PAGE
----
Axiall Corp. held an unveiling ceremony for its logoed storage tank in August of 2013. The tank, which previously displayed the PPG logo, is visible from Interstate 210 and various waterways. (Rick Hickman / American Press)
Last Modified: Tuesday, July 29, 2014 11:59 AM
If Axiall executives have their way, they will build a new ethane cracker on land next to their Westlake plant.
In an email to the American Press on Monday, Alan Chapple, spokesman for Axiall, said the company filed for a wetlands permit application with the U.S. Army Corps of Engineers, specifying its Westlake plant “as the preferred location” for the proposed facility. The estimated $2 billion plant would produce about 2 billion tons of ethylene per year.
“We currently are engaged in a front-end engineering and design study, which, when completed near the end of the year, should provide Axiall’s management team and board of directors with the information needed to decide whether to pursue this project at the appropriate time,” Chapple said.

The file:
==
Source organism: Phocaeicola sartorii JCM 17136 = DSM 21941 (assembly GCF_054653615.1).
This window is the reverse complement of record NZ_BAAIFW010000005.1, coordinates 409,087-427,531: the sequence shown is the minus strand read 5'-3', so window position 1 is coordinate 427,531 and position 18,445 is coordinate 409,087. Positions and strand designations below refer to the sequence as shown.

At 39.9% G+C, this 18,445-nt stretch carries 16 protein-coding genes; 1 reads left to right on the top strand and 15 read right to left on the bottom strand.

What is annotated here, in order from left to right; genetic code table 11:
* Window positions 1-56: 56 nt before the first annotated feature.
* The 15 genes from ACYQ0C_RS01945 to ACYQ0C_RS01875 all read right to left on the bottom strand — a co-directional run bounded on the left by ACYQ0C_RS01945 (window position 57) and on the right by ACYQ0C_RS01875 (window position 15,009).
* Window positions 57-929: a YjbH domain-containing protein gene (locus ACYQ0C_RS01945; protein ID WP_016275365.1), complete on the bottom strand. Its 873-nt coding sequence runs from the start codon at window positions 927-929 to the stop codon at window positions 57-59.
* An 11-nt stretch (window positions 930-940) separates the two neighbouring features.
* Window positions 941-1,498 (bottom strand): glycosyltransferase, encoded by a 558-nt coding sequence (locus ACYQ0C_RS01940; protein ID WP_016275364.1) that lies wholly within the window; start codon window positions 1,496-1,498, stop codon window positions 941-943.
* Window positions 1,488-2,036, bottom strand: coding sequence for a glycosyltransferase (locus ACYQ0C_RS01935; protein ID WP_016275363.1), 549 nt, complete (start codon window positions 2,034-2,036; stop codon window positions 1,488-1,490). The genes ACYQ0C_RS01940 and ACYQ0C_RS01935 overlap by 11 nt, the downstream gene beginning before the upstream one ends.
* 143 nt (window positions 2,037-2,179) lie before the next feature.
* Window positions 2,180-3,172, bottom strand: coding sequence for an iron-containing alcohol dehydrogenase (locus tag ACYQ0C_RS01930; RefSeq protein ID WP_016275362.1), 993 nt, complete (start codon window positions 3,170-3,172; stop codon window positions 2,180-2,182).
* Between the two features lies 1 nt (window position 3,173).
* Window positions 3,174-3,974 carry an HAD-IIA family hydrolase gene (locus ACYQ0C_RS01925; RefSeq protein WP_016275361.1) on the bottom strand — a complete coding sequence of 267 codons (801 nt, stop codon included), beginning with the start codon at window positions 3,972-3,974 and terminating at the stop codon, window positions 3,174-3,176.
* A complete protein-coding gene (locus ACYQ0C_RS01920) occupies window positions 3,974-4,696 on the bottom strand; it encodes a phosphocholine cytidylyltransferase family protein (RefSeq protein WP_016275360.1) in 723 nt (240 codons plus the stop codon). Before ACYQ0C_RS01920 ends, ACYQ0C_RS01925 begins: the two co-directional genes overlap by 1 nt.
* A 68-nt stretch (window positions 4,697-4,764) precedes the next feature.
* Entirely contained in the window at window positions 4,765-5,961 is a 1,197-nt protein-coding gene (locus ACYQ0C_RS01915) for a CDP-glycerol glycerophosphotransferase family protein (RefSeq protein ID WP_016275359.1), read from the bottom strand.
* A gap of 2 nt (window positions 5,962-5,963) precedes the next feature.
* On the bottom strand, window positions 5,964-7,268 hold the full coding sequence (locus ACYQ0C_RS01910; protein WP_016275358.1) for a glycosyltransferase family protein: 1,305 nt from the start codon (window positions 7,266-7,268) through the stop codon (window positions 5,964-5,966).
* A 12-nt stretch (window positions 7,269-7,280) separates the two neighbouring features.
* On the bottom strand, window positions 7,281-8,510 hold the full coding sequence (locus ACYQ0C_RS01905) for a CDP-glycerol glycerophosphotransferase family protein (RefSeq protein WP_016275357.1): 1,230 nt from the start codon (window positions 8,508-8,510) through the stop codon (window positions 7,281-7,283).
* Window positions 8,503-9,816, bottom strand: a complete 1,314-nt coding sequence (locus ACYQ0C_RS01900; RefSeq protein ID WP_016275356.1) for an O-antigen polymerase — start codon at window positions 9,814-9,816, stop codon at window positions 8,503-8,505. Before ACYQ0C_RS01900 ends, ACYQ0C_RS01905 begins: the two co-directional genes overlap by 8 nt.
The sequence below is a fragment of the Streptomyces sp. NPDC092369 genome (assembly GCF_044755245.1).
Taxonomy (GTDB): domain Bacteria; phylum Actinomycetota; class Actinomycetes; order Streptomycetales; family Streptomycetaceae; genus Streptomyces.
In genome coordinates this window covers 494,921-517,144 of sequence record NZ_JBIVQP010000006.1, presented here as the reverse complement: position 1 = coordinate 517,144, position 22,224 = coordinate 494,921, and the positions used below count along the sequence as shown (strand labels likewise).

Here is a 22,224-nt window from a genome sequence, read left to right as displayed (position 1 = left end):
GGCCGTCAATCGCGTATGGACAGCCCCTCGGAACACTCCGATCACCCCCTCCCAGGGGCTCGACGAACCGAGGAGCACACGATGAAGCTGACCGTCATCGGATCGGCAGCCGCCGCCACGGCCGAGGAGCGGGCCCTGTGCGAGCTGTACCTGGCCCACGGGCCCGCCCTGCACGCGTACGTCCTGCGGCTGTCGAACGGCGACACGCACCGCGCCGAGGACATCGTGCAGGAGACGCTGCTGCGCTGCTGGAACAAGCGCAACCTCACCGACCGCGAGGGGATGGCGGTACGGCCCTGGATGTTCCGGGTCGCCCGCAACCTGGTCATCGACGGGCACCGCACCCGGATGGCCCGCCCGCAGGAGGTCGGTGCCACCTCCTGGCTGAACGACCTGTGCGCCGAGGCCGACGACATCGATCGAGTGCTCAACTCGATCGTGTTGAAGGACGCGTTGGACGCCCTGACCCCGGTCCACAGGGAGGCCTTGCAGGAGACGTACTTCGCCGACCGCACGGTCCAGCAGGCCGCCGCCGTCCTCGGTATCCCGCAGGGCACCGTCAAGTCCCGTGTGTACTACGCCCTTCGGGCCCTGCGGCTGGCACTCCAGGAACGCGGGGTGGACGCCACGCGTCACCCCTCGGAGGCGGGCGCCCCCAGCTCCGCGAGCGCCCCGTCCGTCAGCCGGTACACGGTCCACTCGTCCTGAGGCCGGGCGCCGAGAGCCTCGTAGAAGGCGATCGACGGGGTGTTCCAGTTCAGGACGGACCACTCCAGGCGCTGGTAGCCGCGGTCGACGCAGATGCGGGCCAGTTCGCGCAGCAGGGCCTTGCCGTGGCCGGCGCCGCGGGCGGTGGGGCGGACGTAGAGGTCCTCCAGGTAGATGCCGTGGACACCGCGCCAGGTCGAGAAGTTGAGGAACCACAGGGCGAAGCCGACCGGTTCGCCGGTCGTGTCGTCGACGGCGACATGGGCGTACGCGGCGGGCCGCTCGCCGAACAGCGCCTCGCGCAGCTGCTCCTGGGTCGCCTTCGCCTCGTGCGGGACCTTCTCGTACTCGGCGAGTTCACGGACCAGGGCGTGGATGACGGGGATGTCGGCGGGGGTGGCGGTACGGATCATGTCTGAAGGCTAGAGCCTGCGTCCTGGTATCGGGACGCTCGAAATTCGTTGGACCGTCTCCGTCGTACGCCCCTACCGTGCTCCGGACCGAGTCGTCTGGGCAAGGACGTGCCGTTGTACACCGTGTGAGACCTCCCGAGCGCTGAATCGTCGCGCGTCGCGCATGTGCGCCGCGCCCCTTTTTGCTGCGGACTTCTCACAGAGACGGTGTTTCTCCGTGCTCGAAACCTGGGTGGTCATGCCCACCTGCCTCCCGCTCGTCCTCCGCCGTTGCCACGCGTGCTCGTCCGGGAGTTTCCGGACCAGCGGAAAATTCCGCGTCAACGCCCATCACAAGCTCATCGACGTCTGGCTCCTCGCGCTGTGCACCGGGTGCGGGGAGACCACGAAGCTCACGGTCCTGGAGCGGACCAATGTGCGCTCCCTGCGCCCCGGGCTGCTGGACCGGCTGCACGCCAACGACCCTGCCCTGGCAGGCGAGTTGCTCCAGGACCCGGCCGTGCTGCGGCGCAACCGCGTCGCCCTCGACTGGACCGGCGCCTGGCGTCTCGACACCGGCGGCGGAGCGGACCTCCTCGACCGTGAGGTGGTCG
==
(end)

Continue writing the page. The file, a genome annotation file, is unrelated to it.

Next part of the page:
In February, Axiall and Lotte Chemical of South Korea signed a preliminary agreement to build an ethane cracker in Southwest Louisiana. If the project is approved, Chapple added, Lotte Chemical would also build and operate a “wholly owned monoethylene glycol facility adjacent to the ethylene plant.” When combined, the total estimated cost of both facilities would be $3 billion.
The project remains “proposed” until the board of directors of Axiall and Lotte Chemical give their final approval to move ahead, Chapple said. He added that Axiall executives have been meeting with people in the region to solicit their input on the project.
“Their feedback is important, because if we do move forward with this project, a primary goal is to ensure that it has a lasting positive impact on for the people of Southwest Louisiana,” he said. “In the event that unforeseen obstacles could pop up, I would hesitate to say that this will definitely be the site; it is our preferred site.”
If approved, the project is expected to create between 2,000 to 3,000 temporary construction jobs, 250 direct jobs, and an estimated 2,200 new external jobs to support the plants, Chapple said.
Jean Kelly, public information officer for the state Department of Environmental Quality, said Axiall has not yet applied for air and water permits for their proposed project.